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Napster co-founder swaps one start-up for another

Jordan Ritter leaves the music-swapping company he helped co-found to join a San Francisco financial technology start-up, Round1 Private Capital Marketplace.

Napster co-founder Jordan Ritter has left the company and joined a San Francisco financial technology start-up, Round1 Private Capital Marketplace.

The P2P myth Ritter, 22, was responsible for creating the back-end server to Napster, a free music-swapping service. He joins Round1 as vice president of technology.

In an interview, Ritter said an ongoing legal battle between Napster and the major record labels over the legality of the service played no part in his decision, saying he left for "purely positive" reasons.

A federal appeals court is weighing whether Napster should be shut down temporarily pending a trial into its role in facilitating the alleged piracy of millions of copyrighted songs.

Round1 is the brainchild of Jamie Cohan, co-founder of Andromedia, a supplier of Web site activity analysis software that was purchased by Macromedia in late 1999. The start-up aims to make networks more efficient in the private finance market.

Cohan said the company has developed technology for putting investors and companies in search of funding in touch with each other in so-called private capital marketplaces. He said Round1's software automates many of the steps required to make private equity and debt placements, promising to give stakeholders greater control over investments and companies greater access to capital.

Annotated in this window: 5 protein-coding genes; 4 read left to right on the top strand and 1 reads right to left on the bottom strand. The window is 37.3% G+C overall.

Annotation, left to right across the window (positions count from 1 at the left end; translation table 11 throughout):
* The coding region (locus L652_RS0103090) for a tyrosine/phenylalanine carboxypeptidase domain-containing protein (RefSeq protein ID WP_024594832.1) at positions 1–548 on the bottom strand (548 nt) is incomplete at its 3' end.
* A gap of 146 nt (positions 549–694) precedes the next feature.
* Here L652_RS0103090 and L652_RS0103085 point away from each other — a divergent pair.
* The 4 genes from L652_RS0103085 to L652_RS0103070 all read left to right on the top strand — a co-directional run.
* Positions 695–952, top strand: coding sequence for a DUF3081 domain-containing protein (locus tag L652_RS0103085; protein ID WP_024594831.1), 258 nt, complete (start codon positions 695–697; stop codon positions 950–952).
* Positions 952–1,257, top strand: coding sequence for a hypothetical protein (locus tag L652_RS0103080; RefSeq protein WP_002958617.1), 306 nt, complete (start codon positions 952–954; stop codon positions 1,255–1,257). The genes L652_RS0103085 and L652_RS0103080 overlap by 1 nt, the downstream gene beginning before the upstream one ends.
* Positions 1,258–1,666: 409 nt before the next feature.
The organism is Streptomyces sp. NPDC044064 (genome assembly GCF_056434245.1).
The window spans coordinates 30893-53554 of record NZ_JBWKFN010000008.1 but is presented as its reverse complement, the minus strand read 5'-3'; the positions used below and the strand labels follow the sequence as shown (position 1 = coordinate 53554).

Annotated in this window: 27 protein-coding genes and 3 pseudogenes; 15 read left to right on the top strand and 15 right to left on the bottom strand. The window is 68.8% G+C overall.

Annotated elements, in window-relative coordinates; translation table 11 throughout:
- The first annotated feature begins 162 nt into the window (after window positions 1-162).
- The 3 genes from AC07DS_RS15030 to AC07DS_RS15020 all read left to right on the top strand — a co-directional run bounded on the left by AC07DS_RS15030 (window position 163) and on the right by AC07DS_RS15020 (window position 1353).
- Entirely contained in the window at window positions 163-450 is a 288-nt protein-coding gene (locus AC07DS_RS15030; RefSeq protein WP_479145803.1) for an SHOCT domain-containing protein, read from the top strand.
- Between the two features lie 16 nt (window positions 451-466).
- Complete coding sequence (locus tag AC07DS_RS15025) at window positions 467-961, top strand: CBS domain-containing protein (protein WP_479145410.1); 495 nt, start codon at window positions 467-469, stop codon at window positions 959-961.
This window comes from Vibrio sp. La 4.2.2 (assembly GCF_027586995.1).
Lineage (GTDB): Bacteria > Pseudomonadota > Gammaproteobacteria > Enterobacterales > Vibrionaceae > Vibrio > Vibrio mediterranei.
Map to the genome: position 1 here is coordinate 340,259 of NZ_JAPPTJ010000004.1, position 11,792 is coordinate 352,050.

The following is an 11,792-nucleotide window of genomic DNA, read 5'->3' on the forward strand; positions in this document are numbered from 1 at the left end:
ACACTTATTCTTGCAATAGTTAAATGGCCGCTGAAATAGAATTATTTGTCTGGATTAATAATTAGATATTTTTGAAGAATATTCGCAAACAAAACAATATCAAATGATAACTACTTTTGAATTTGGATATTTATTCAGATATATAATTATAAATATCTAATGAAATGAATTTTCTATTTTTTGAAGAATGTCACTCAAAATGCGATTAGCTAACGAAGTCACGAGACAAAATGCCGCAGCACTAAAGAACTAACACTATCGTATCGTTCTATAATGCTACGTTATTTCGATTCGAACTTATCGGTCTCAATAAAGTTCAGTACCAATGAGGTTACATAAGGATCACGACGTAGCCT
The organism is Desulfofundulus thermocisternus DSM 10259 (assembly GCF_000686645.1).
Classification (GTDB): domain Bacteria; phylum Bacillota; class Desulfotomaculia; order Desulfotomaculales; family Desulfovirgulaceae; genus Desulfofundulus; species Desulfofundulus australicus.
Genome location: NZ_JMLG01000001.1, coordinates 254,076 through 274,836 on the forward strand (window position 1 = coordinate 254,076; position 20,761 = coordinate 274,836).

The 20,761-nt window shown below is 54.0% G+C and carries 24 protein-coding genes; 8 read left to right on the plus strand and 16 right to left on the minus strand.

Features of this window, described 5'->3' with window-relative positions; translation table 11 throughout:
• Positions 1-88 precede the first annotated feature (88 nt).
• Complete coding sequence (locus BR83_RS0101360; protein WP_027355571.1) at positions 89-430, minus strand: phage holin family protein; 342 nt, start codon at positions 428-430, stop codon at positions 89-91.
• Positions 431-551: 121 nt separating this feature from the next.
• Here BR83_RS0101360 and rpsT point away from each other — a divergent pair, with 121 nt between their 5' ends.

"Business plans typically pile up on venture capitalists' desks and sit there," Cohan said. "Round1 frees up that data and puts it in front of investors."

The start-up plans to offer its services to marketplace "sponsors" interested in facilitating private placements, leveraged buy-outs and other transactions online. A company like General Electric, for example, could sponsor a private capital marketplace to help fund companies it wants to help foster.

In addition to helping nurture start-ups, companies can use the marketplace to establish relationships with qualified investors--a highly desirable demographic, since U.S. securities law limits investments in unregistered securities to individuals with a net worth of more than $1 million.

Cohan said he hired Ritter to help the company develop technology for linking various private capital marketplaces into deal-swapping networks, although Ritter said the technology he is working on only "minorly" taps peer-to-peer networking techniques that Napster made famous.